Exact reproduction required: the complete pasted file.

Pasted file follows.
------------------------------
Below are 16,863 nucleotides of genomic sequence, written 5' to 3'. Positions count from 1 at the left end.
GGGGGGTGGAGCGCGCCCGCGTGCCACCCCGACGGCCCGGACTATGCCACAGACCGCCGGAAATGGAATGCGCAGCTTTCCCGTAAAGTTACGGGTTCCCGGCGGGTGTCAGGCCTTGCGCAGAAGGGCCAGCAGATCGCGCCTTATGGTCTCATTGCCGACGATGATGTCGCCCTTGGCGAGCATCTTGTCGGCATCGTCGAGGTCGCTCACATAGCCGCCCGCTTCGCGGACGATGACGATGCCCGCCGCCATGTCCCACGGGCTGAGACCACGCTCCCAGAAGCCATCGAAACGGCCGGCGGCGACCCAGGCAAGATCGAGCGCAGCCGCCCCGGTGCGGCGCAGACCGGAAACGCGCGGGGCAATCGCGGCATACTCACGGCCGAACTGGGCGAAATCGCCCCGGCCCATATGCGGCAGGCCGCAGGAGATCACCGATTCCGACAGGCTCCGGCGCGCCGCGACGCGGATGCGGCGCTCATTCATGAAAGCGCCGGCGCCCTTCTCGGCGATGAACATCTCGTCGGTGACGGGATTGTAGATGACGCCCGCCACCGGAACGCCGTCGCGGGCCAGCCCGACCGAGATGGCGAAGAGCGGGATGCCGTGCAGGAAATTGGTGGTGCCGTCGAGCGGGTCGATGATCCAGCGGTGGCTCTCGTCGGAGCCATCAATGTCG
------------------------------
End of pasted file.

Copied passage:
Below are 16,863 nucleotides of genomic sequence, written 5' to 3'. Positions count from 1 at the left end.
GGGGGGTGGAGCGCGCCCGCGTGCCACCCCGACGGCCCGGACTATGCCACAGACCGCCGGAAATGGAATGCGCAGCTTTCCCGTAAAGTTACGGGTTCCCGGCGGGTGTCAGGCCTTGCGCAGAAGGGCCAGCAGATCGCGCCTTATGGTCTCATTGCCGACGATGATGTCGCCCTTGGCGAGCATCTTGTCGGCATCGTCGAGGTCGCTCACATAGCCGCCCGCTTCGCGGACGATGACGATGCCCGCCGCCATGTCCCACGGGCTGAGACCACGCTCCCAGAAGCCATCGAAACGGCCGGCGGCGACCCAGGCAAGATCGAGCGCAGCCGCCCCGGTGCGGCGCAGACCGGAAACGCGCGGGGCAATCGCGGCATACTCACGGCCGAACTGGGCGAAATCGCCCCGGCCCATATGCGGCAGGCCGCAGGAGATCACCGATTCCGACAGGCTCCGGCGCGCCGCGACGCGGATGCGGCGCTCATTCATGAAAGCGCCGGCGCCCTTCTCGGCGATGAACATCTCGTCGGTGACGGGATTGTAGATGACGCCCGCCACCGGAACGCCGTCGCGGGCCAGCCCGACCGAGATGGCGAAGAGCGGGATGCCGTGCAGGAAATTGGTGGTGCCGTCGAGCGGGTCGATGATCCAGCGGTGGCTCTCGTCGGAGCCATCAATGTCG